The power of will
My “Will” is like a less interesting Mary Poppins. The wind blows her in when I need her, but not when it would just be kinda cool to have her around. I know she’d never miss a visitation when a mysterious illness requires an exhaustive research initiative or when there is a problem in my kid’s school that needs immediate interference and correction. My Will is relentless and more than willing to be vilified or disliked when righting a wrong or protecting my loved ones.
But that’s the problem with Will. She’s kind of a drag. She’s never around for the fun stuff, such as staying up till midnight to sew matching Flintstones family Halloween costumes or whispering “you got this, pretty lady” in my ear as I hold my hand to a car for the third day in a row in hopes of winning it. In fact, Will wouldn’t even let me enter the free car competition in the first place. She’d be like, “Yeah, so I get that that sounds cool, but no.”
It’d be nice if once in a while she wasn’t such a party pooper and let me stay up past 9 or stay awake through a whole movie, but no-o-o. Someday I’ll know how those crazy kids made it work at the end of “The Fault in Our Stars.”
That is why it’s surprising when Will pays me a visit for something that’s just for my betterment. Her random and unexpected presence for the sweeter moments in life, such as gathering up the strength to ask a boy to the school dance or making Christmas cookies, is always welcomed. However, no matter the reason Will arrives, she always comes in the same exact way: like a bulldozer. “Will you go to the dance with me? You have three seconds to reply. Yes? No? Yes? No? Ding. Time’s up. No answer is a ‘yes.’ Pick me up at 6. Bring a corsage.”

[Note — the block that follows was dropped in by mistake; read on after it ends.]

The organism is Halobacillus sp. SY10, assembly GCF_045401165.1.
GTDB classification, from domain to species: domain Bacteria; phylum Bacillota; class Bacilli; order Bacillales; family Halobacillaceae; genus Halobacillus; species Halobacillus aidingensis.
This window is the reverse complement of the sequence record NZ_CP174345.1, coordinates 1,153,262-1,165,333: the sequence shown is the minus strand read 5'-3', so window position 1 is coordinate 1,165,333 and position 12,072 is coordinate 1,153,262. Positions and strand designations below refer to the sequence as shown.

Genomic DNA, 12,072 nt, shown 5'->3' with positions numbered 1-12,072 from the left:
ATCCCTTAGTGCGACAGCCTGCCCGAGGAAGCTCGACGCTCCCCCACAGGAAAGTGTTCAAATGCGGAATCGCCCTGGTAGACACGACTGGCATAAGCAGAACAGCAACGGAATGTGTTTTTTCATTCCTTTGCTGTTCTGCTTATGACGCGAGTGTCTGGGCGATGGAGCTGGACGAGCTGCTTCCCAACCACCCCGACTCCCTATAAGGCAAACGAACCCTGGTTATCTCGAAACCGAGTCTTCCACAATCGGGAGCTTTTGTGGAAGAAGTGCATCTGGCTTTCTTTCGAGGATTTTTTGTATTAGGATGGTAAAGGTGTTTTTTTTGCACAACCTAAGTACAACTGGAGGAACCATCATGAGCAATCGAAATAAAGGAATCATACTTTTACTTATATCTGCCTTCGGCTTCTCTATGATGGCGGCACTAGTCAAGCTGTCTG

I wouldn’t say she’s pleasant, but Will gets stuff done. Luckily, most things in my life don’t require my fickle pal to hang around, because they don’t take any great gusto of willpower to get done. Playing with my kids, completing a work assignment and volunteering are all done from a place of pleasure and duty. Very little Will required. Dieting, on the other hand, requires Will to have the strength of 10 “most hated” lists.
Last week, I mentioned my friend is on some absurd diet consisting of disgusting-tasting protein bars and sensible meals. This week, she persuaded me to try it sans bars. She promised I would get results, albeit more slowly, if I just followed the healthy eating requirements.
I’ve tried many diets before, but Will never flies in with her cool Mary Poppins bag of tricks, and inevitably, the nightly batch of nachos wins. But for some reason, this time felt different. The winds had changed, and my Will arrived. It is why when my friend told me I had to follow her recipes precisely — no eating less, no eating more — I wasn’t just on board; I was psyched. It is why when the recipe called for an omelet made of 14 eggs for dinner, I took it as a match worthy of a Rocky and Apollo Creed match. But in this version, I’d come out victorious.
Every bite after the fifth or sixth egg was painful, but I bulldozed past it. Every bite, I considered the poor hens who had laid eggs for two weeks straight only for me to demolish all that effort in a single sitting. But Will did not falter. I told myself, “There must be a reason I’m eating this much. The yolk must harden in my body, creating an impenetrable wall and preventing fats from going through. Yeah, that must be it!”
The next day, I called my friend to tell her I still felt sick from eating 14 eggs.
“Fourteen eggs?!” she exclaimed. “Why on earth would you eat 14 eggs?”
“It was in your recipe,” I said.
“Oopsies,” she responded. “Typo. I meant four eggs.”
I audibly groaned.
“Well, egg whites. Another mistake. How does anyone eat that much in one sitting?”
I groaned again.
“You know,” she said, “there’s a difference between willpower and stubborn stupidity.”
Hmm, I wonder whether my date to the school dance agrees.
Katie Langrock is a nationally